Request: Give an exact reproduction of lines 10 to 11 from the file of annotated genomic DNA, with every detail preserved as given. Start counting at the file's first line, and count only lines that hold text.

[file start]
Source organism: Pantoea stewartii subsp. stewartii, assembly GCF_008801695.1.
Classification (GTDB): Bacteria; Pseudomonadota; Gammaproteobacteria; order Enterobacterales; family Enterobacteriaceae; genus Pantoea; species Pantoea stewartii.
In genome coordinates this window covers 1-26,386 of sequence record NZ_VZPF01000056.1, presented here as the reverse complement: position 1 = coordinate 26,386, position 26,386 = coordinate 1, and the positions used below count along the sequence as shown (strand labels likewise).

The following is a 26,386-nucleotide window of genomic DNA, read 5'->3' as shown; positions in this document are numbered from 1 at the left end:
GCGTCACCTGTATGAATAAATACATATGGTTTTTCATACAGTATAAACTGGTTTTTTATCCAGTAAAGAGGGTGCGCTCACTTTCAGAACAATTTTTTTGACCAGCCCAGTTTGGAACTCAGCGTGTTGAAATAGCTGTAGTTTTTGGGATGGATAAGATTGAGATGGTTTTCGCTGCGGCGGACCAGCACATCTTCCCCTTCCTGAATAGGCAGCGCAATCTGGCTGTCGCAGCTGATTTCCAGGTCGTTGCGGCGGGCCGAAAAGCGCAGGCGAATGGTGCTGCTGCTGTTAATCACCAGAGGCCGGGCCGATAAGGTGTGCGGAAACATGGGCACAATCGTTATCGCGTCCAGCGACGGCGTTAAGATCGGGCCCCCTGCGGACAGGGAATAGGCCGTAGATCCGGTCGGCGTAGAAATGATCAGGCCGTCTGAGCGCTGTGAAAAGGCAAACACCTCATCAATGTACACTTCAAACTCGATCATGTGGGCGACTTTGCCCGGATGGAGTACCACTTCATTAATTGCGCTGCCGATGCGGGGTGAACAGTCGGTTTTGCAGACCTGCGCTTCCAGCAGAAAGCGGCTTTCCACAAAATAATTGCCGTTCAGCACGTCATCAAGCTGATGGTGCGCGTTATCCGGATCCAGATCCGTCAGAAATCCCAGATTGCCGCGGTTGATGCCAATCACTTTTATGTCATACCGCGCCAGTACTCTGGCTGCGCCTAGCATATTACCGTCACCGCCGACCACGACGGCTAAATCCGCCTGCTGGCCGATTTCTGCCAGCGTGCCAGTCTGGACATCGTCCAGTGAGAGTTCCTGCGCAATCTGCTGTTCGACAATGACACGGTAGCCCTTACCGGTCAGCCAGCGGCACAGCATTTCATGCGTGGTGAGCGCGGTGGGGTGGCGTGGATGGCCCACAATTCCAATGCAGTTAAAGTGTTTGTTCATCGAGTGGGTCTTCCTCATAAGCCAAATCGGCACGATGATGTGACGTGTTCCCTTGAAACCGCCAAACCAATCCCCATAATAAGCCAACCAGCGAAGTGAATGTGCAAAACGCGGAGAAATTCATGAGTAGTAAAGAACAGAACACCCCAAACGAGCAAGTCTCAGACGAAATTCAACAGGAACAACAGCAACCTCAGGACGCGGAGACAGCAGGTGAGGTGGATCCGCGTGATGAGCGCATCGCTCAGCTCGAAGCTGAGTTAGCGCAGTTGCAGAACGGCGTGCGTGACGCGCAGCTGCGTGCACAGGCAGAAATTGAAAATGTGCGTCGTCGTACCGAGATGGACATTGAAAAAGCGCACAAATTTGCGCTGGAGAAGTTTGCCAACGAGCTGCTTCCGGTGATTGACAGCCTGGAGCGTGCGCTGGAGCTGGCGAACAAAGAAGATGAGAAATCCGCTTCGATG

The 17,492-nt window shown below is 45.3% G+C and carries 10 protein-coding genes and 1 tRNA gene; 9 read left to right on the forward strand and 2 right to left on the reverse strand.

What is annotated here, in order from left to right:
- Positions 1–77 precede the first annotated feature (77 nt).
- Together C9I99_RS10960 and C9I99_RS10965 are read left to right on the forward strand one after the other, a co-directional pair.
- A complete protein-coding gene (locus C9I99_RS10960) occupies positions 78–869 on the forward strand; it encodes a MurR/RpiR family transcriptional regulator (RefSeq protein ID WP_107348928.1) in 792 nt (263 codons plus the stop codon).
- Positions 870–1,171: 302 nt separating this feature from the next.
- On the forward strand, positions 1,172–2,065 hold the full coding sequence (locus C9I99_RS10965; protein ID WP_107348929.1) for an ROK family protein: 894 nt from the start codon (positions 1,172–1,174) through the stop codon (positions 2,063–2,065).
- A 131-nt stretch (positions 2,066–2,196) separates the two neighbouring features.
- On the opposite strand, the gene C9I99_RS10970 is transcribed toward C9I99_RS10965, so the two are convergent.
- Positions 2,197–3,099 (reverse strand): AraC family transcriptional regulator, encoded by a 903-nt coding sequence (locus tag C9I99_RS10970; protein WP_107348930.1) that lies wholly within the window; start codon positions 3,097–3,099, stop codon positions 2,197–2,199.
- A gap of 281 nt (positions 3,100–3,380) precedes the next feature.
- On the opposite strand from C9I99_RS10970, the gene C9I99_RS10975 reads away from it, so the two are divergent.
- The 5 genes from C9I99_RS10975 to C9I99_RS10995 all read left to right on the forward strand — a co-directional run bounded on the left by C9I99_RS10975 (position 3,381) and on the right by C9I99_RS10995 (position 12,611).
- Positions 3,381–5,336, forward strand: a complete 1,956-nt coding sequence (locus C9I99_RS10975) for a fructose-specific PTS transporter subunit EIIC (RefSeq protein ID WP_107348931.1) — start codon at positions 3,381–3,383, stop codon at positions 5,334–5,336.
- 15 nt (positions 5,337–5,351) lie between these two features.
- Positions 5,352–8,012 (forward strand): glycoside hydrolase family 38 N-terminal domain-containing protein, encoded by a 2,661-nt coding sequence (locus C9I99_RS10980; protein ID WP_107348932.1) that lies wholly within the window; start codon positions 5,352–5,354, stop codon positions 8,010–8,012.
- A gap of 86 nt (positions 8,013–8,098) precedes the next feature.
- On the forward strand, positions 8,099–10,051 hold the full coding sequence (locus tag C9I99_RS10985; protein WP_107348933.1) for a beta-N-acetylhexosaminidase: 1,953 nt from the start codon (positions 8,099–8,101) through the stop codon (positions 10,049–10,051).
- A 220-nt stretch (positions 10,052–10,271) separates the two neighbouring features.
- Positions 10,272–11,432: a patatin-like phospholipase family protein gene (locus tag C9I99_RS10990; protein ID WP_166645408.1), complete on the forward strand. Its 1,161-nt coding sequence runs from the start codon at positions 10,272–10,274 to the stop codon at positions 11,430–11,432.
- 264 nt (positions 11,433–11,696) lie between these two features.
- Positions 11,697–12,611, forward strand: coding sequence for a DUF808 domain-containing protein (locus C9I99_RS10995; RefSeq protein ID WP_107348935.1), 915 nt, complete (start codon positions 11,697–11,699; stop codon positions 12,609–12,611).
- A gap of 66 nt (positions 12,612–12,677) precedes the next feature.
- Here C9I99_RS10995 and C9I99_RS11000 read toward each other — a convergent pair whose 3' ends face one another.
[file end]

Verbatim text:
- A complete protein-coding gene (locus C9I99_RS10960) occupies positions 78–869 on the forward strand; it encodes a MurR/RpiR family transcriptional regulator (RefSeq protein ID WP_107348928.1) in 792 nt (263 codons plus the stop codon).
- Positions 870–1,171: 302 nt separating this feature from the next.